Getting older it becomes increasingly hard to get rid of excess weight. This is especially acceptable for women: reaching mid-life, it becomes particularly difficult to lose few kilos, that could compromise their health. But James has developed a new strategy that will help women after menopause not only to lose weight but maintain the achieved results. With the help of the Cruise Control Diet you will definitely be able to lose weight easily. We strongly recommend to anyone who is no longer young.
Being overweight or obese increases the risk of disorders such as diabetes and coronary heart disease. Obese women associated with increased risks of the following cancer type: uterine cancer, cervical cancer, breast cancer, and possibly ovarian cancer. In addition, overweight associated with back and knees pain.
Younger folk tend to have more muscle, keeping metabolism high thus burning more calories at rest. But as we age, the weight we gain as fat is less metabolically active, so we burn fewer calories during the typical day. In addition, women going through menopause are undergoing hormonal changes that disrupt body functions that make weight loss even harder.
Bethany Barone Gibbs PhD analyzed data from a study of more than 500 overweight women in their 50s and 60s who had been randomly assigned to either an intensive nutrition and exercise program or to a more general, less-focused program. The women kept food diaries for four years.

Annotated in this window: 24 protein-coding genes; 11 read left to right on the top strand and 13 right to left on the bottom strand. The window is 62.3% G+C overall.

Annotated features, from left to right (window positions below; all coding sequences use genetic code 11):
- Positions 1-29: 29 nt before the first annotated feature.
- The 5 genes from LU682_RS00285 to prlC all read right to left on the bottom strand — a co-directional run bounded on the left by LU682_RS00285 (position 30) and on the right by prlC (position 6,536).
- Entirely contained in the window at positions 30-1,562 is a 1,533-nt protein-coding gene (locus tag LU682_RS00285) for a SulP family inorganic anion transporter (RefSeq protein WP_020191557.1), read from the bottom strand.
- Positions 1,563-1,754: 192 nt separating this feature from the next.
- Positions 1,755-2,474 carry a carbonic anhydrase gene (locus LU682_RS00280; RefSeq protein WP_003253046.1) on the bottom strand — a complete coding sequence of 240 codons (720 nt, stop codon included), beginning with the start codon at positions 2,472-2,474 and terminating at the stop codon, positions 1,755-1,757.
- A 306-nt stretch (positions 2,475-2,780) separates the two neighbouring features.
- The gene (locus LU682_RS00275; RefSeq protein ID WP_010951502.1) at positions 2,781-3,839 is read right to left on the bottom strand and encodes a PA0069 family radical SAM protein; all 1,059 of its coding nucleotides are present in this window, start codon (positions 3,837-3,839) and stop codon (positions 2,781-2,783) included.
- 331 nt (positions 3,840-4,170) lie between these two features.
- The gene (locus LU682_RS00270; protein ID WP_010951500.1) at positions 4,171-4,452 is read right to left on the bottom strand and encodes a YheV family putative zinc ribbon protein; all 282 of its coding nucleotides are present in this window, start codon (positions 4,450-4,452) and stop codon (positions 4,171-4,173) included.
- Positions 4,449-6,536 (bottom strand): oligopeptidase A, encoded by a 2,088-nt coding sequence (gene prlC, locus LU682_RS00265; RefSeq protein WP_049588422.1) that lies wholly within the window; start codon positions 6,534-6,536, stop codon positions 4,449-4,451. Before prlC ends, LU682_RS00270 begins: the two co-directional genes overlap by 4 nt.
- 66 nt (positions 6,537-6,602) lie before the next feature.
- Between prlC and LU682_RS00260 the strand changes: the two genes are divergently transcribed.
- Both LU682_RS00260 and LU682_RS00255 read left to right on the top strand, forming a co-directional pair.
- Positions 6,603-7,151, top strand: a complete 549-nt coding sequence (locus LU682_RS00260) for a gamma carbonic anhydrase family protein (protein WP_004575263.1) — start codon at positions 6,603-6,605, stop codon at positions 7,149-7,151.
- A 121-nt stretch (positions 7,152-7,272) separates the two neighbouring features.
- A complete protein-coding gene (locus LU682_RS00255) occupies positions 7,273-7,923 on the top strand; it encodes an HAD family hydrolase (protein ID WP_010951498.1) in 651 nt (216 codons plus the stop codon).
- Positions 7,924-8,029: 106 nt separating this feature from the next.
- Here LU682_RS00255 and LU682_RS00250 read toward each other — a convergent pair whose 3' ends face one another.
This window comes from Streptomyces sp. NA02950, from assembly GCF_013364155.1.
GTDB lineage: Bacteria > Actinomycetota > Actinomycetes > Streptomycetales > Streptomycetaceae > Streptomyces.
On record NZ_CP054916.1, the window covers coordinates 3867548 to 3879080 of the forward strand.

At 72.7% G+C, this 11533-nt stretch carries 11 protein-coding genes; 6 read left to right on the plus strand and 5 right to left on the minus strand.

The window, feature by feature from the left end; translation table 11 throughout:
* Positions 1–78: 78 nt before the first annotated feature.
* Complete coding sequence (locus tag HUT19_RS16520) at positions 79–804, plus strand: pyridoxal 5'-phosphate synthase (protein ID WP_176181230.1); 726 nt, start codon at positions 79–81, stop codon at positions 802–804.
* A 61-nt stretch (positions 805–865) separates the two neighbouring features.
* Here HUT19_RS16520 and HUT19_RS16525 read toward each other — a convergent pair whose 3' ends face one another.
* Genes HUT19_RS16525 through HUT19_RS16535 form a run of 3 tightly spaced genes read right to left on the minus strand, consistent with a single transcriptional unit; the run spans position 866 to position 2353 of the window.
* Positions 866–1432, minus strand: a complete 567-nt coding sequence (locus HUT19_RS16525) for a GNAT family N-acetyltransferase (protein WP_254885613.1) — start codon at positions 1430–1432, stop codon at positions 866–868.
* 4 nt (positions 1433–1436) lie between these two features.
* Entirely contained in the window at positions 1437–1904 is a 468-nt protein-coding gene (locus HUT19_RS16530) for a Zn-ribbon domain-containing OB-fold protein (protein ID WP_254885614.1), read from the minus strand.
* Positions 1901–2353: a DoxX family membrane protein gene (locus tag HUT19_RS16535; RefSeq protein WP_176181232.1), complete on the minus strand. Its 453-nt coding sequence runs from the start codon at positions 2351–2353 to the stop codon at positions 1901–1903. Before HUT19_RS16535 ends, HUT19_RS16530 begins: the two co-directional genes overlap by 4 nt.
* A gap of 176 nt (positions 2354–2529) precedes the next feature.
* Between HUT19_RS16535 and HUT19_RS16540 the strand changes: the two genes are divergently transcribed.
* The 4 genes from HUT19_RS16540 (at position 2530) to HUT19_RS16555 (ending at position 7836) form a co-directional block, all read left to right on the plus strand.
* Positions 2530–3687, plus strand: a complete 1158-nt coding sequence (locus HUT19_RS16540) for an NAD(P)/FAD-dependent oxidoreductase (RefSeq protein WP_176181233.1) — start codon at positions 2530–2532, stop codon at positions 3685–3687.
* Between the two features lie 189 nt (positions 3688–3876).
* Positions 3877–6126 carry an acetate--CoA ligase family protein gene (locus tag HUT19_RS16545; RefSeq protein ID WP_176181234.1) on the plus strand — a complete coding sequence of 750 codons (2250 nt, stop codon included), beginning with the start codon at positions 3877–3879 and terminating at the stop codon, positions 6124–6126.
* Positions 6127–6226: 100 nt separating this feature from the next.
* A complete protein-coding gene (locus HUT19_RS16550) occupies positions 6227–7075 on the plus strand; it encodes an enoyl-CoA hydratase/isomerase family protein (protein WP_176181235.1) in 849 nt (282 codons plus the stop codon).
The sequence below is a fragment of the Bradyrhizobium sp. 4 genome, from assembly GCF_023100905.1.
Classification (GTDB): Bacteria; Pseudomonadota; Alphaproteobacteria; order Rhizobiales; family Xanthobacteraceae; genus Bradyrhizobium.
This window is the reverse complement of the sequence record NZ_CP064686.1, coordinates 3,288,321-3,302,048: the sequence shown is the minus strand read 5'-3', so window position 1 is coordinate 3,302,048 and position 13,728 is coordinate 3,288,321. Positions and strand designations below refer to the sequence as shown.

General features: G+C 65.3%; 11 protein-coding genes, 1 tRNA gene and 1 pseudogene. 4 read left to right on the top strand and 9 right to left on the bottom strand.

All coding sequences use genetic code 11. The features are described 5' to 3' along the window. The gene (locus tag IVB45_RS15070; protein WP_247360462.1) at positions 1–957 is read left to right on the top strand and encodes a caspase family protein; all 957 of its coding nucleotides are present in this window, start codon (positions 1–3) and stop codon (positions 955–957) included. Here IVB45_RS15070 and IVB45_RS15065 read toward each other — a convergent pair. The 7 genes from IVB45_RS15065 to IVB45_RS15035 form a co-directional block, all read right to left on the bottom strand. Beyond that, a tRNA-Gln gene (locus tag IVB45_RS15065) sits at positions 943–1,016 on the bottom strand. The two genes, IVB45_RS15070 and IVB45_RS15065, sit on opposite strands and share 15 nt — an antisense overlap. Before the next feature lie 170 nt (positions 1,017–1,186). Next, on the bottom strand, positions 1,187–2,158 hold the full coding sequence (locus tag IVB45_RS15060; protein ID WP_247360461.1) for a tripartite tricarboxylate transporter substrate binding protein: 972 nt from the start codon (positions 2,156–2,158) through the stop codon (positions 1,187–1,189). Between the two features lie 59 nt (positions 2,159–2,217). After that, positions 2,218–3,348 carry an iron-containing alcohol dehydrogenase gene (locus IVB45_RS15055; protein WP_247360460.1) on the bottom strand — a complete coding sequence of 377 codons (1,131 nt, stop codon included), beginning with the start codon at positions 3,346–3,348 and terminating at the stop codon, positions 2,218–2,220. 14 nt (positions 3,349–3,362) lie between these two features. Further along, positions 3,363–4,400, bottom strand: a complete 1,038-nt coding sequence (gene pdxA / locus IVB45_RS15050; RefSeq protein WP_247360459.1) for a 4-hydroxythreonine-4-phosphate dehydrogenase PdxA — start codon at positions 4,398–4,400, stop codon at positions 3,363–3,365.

As expected, the women with more intensive counseling lost more weight. These women tended to eat less fried foods, avoid sweets, and eat out in restaurants less often – typical diet advice given from physicians and nutritionists.
But most of us can’t keep up a strict diet long-term, so the weight eventually returns. What were the most successful strategies the researchers found that would help women lose weight and keep it off?
Avoiding sugar definitely was key – less desserts, less sugar-sweetened beverages. But the best change that the women made was to replace higher-calorie meats and cheese with more fruits and vegetables.
The study also revealed some good news for women who like to eat out. Avoiding restaurants may have helped with short-term weight loss, but it didn’t seem to make a difference over the long haul. This is likely because the women who were successful with weight loss were more likely to change their eating habits: smaller portions, less fatty foods.